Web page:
Prada goes from pencil to circle. All with gravitas and gallantry
Who’d send out on the runway a first look with a predominance of a white skirt except Prada? An unsexy ankle-length?Not high-waisted? And a plain grey sweater to go with that? And no accessory, not even a bag? But flat pumps with origami-like flaps? Prada had no qualms in allowing the fewest essential to be in the spotlight, to be held up to scrutiny and, consequently, be admired. There were no statement pieces (perhaps, the skirts?), not that Prada does not make statements. It’s just that they are usually less proclamations than propositions. Miuccia Prada and Raf Simons are not inclined to putting a loud-hailer to their designs. That white skirt (yes, we were taken with it) is not extraordinary in shape, but the sheer overlay on which floral-patterned medallion cut-outs, like Chinese 剪紙 (jianzhi or paper cutting), were neatly appliqued in a grid, did focus one’s attention on it. That it looked like giant motile cells added to its pull. Just one skirt.
Perhaps it was the bareness of the runway that allowed us to focus on what was coming down it. The show was, as before, held at the brand’s own space, the Fondazione Prada. Only existing pillars, painted in what could be traffic orange, could be considered sets. But as the show proceeded, floral casings—in white blooms and green foliage—slid down, as if a bridal show was to unfold. We were enthralled by the soundtrack too: First, a menacing industrial growl/hum, and then Roxy Music’s In Every Dream Home a Heartache, a brief transition of Vangelis’s electronic Spiral, before The Kinks’s I Go To Sleep. And then, totally unexpected was The Blue Danube waltz by Johann Strauss! Was the highly mixed genre (which, to us reflected more Mr Simons’s taste than the maison’s) a reflection of the no-fixed theme of the collection? Sure, the show notes mentioned, menswear, uniforms, and, er, wedding dresses—did these explain those white skirts? And the floral display?
Prada has, of course, been a proponent of uniforms for as long as we can remember their RTW. And their revisit this season was not unusual, and far from groundbreaking. But then Ms Prada and Mr Simons were not limited by what the need for uniforms usually entails—specific functions or the enhancement of unity. So they could, for instance, mix the military with the nuptial, not that both recognisable aesthetics appeared glaringly in one outfit. But a tad subversive it was of the pairing of a hint of bridal dress (that skirt!) with the noticeably military (that sweater!). Celebratory meets utility. There was also placing of work shirts—the type a commercial pilot might wear—atop mini skirts with folded or draped panels. Or those not at odds with the SAF’s No.2 dress, just with delightfully oversized epaulettes, and teamed with high-waisted skinny(!) pants. There were, too, very-Prada details elsewhere: flapping trains (even on printed, body-skimming dresses Anna Wintour would quickly place an order, but she very likely, too, would ask the train to be chopped), detachable collars (bi-coloured!) to go with oversized blazers (in case you wished to wear them alone), and the new spot for the Prada logo-plaque—on the white skirts, to the left, at hip level.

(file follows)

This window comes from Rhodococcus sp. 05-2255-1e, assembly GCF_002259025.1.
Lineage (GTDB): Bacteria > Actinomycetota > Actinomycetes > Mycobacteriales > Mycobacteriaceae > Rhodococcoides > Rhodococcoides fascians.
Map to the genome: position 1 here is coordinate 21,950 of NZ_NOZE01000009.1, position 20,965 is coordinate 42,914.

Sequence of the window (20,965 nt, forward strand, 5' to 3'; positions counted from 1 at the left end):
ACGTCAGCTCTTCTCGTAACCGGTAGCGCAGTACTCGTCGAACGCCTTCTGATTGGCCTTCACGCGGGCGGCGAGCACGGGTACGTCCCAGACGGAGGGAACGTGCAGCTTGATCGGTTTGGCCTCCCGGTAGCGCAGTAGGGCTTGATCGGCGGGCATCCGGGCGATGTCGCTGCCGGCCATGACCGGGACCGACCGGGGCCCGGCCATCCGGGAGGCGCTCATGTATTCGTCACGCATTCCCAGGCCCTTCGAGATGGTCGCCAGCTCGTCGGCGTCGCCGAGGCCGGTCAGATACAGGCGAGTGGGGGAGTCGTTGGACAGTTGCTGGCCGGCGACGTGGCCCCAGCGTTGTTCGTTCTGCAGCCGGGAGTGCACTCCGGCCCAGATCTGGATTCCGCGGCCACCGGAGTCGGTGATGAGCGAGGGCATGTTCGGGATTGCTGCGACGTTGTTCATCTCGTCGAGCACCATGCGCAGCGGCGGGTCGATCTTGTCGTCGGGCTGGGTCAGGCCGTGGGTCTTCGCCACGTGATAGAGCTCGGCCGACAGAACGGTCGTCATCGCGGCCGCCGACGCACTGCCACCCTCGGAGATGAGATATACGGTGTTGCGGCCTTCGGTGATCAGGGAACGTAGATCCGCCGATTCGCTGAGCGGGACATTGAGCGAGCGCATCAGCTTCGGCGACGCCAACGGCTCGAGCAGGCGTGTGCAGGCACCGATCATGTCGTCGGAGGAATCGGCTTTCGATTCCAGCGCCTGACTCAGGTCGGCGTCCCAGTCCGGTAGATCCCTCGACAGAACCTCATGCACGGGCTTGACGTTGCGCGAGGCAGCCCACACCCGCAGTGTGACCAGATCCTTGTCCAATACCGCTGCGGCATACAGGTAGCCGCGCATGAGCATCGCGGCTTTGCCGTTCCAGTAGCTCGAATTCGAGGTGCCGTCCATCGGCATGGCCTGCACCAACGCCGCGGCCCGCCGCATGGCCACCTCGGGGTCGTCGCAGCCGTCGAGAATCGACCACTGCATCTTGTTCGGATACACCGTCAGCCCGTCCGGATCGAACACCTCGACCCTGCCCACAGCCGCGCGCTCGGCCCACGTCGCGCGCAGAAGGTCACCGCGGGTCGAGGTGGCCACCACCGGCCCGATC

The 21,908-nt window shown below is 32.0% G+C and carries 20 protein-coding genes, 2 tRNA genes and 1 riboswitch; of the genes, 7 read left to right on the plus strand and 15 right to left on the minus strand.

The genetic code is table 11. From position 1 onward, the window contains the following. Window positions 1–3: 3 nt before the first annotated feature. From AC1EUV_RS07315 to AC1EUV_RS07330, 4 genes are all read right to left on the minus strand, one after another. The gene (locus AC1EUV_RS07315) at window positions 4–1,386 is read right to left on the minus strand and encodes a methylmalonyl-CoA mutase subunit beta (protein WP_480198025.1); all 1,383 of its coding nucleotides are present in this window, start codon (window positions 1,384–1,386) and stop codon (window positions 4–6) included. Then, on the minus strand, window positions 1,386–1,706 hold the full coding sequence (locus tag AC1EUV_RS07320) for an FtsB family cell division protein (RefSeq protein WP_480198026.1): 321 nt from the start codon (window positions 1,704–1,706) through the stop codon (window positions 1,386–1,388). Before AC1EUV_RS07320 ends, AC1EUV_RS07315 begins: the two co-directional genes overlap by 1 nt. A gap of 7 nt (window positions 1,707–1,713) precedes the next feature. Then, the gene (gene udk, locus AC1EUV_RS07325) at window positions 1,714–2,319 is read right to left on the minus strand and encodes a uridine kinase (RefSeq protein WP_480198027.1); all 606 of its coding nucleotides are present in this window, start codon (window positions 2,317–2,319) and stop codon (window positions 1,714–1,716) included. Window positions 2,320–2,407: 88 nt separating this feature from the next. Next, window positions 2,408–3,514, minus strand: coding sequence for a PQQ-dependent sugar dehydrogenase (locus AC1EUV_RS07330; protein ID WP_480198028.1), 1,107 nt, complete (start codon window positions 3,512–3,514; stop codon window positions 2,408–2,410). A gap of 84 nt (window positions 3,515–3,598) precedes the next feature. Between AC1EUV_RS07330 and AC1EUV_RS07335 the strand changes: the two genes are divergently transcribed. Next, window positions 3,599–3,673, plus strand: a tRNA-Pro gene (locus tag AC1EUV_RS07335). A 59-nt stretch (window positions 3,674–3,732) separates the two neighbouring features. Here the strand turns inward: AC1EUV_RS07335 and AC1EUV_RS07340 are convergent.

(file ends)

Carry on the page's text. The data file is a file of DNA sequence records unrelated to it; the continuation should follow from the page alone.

The beauty of Prada is that they don’t complicate things. They let their sense of proportion, control, and colour come through unambiguously. You know what you are seeing. Off-beat details are there to throw the orderliness, even neatness, off balance. Deconstructionism is not their urgent story (never have), but tilting the kilter is. The symmetry is so until you see a distraction. Yet, the distraction is not, well, distracting. The simplicity is still preserved, enhanced, beautified. Some people might think that we’re bias, eager to point out the restraint and directness of others, but not Prada’s. For avid followers of Prada (and we know there are many), that requires no defending. We’ve often been told that Prada isn’t for many women, not their sisters, or mothers. Perhaps, therein lies their immense charm.